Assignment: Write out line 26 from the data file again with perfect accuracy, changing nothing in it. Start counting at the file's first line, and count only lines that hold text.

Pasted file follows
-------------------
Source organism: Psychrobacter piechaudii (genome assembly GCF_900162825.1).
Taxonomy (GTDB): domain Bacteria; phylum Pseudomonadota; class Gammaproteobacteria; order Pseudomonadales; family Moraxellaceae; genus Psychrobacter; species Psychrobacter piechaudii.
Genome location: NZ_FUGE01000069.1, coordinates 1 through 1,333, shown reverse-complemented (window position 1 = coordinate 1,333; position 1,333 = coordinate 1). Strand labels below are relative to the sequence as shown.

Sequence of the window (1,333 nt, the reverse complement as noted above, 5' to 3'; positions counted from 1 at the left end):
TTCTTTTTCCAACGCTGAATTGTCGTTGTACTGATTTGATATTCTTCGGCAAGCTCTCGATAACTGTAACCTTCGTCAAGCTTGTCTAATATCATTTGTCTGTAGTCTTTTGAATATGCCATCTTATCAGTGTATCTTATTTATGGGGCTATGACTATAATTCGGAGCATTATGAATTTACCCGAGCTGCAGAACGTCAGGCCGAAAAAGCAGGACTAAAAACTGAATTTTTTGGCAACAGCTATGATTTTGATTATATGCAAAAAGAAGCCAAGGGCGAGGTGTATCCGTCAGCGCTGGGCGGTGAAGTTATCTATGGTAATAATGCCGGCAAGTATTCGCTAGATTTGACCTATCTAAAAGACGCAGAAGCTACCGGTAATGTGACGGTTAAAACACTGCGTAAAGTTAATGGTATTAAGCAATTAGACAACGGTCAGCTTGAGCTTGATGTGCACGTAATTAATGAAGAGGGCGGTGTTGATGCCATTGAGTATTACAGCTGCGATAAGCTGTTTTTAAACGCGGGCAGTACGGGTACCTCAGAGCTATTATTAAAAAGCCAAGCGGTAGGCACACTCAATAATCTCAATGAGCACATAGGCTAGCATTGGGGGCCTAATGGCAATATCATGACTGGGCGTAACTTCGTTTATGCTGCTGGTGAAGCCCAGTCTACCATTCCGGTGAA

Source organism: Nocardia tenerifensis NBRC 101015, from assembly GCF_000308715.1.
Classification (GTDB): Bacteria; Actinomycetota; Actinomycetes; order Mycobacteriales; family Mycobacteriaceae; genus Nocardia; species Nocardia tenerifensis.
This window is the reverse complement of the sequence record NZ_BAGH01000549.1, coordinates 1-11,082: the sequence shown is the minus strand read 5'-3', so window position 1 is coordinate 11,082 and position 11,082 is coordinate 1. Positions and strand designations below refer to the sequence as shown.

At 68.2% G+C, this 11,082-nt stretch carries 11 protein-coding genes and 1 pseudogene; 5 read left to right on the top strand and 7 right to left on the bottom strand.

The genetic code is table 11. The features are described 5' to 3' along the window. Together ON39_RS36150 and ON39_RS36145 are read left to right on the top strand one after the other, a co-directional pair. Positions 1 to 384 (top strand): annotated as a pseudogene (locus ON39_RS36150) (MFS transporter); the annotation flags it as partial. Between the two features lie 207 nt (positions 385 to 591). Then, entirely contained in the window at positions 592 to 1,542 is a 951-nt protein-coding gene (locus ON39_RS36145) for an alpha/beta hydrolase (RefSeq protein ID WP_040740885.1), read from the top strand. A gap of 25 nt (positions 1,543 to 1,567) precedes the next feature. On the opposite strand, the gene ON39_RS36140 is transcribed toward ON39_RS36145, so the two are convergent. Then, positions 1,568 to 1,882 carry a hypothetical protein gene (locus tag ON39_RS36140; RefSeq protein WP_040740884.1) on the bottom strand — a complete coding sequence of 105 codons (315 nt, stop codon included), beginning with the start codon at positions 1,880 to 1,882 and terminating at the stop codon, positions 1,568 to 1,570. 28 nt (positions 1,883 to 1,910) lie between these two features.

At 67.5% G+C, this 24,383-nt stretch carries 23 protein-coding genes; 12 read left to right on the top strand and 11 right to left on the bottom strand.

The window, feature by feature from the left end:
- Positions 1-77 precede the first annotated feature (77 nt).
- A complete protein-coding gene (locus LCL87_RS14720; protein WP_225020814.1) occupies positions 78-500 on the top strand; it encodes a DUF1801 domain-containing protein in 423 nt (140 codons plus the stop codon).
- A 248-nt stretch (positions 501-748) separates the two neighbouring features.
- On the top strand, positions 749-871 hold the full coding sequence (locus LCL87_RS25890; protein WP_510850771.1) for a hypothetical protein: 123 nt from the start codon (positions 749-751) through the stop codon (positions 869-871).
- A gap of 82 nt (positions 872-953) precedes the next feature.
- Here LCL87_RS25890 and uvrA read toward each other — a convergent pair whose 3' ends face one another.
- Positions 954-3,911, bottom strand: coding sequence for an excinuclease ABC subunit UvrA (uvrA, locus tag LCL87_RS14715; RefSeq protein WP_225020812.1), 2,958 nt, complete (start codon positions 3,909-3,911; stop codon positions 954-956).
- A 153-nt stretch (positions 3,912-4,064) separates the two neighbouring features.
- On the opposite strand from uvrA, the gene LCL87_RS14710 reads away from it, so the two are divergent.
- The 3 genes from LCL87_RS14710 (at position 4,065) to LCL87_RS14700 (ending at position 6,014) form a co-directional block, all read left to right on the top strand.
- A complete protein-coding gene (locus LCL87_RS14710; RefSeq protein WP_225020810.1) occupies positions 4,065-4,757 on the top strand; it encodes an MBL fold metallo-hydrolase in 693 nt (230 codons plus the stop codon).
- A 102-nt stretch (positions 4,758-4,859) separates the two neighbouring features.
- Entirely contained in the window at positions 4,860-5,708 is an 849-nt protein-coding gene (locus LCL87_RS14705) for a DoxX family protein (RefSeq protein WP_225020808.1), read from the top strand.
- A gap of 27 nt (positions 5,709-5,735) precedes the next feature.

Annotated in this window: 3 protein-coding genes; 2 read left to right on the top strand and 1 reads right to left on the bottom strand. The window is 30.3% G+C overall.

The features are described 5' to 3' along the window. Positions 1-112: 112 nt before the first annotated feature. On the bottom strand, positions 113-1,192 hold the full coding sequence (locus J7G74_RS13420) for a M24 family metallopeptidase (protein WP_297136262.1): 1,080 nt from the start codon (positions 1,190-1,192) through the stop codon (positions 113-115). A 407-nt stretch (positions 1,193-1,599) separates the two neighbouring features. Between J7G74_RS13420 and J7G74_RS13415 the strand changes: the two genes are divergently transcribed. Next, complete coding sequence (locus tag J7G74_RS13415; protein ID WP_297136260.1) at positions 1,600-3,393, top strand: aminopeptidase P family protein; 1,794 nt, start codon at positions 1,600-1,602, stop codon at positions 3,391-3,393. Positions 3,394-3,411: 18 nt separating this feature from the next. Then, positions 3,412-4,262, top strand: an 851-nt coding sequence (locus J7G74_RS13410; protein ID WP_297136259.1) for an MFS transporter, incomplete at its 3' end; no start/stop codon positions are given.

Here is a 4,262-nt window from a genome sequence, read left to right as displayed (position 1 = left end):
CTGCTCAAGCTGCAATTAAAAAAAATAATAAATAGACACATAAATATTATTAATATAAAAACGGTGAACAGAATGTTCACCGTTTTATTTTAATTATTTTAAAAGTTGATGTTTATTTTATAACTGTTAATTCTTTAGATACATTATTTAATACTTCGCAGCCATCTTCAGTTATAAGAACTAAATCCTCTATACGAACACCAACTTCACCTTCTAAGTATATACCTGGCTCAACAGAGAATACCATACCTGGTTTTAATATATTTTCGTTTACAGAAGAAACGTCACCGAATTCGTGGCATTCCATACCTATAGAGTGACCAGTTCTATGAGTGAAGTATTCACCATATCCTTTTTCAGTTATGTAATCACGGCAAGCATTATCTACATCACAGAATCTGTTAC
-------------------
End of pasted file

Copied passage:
- A gap of 27 nt (positions 5,709-5,735) precedes the next feature.